‘Psychogeography Today’ brings the reader back to London and attempts to deal with the proliferating and multifarious psychogeographical texts and writers of the last two decades. This is, due to the book’s brevity, a role-call of the mainstream and well-known names: Ackroyd and Sinclair feature prominently, and Patrick Keiller’s film London makes a welcome but expected appearance, departing slightly from Coverley’s otherwise literary focus. Despite this last shift into the cinematic, Coverley argues that psychogeography currently ‘manifest[s] itself in a primarily literary form with London once again at its centre’ (p. 111), and he draws explicit links between these contemporary writers and their literary forebears. While never quite providing a fully satisfactory answer to the chapter’s central question — why the recent fascination with psychogeography? — Coverley manages to survey a range of the most prominent contemporary pyschogeographers, and, while retaining an awareness of their distinct (indeed, often opposed) ideas, approaches and politics, situates their work within both current concerns and a broader literary tradition.

The book is clearly structured and easy to navigate — nothing psychogeographical here; the signposts are consistent, marked, rigorous. The contents page outlines the chapters’ material as well as their titles; the introduction summarises the whole book; each chapter’s opening paragraphs give a clear overview of the shape and direction of the writing; and in case the reader is still inclined to get lost, there are subheadings too. This certainly aids Coverley’s intention of providing an accessible introduction to an otherwise hazy concept and means that dipping in and out of it is also relatively simple. On the other hand, the introduction is so explicit that, by the time you read the book’s main chapters, it all sounds a little too familiar.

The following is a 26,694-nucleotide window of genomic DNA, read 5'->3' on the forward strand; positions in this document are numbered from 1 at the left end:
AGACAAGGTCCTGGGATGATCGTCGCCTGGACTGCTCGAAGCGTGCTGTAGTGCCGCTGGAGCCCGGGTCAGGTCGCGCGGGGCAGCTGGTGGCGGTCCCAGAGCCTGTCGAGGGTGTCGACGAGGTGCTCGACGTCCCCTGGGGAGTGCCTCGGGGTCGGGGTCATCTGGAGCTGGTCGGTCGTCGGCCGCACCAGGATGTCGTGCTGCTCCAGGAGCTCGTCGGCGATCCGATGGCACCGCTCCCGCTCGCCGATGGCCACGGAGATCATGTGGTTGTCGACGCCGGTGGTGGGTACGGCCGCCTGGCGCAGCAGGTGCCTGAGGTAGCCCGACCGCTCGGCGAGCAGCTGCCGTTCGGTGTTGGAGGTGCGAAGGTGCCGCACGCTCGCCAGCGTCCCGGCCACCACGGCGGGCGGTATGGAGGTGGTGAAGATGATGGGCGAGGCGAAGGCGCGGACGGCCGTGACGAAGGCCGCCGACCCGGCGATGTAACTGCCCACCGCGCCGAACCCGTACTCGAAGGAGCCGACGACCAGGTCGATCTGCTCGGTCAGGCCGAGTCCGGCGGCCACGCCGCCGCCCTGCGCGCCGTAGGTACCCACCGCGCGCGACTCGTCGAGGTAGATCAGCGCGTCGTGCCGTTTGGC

Many of Coverley’s analyses are, due to the work’s compactness, somewhat cursory, if not a little simplistic, but there is sufficient detail to create a valid starting point, and the bibliography helpfully guides the reader towards books of specific interest for various tastes and avenues of thought. Indeed, both the bibliography and the list of psychogeographical groups, organisations and websites (which appears to draw upon and update the list in Stewart Home’s Mind Invaders (1997)) are useful resources. Probably, any reader will find certain areas lacking, and again, the book’s brevity and its clear targeting as an introductory text mean that it is extremely selective and ultimately limited in both scope and depth. Nevertheless, Coverley’s clarity is a real strength, and Psychogeography is an ideal book for anyone wanting a brief overview of some of the key names, ideas, texts and places associated with the subject.

To Cite This Article:

Rachel Clements, ‘Review of Merlin Coverley, Psychogeography (Herts: Pocket Essentials, 2006), Hbk, 158pp, ISBN 978-1-904048-61-9’. Literary London: Interdisciplinary Studies in the Representation of London, Volume 6 Number 1 (March 2008). Online at Accessed on [date of access]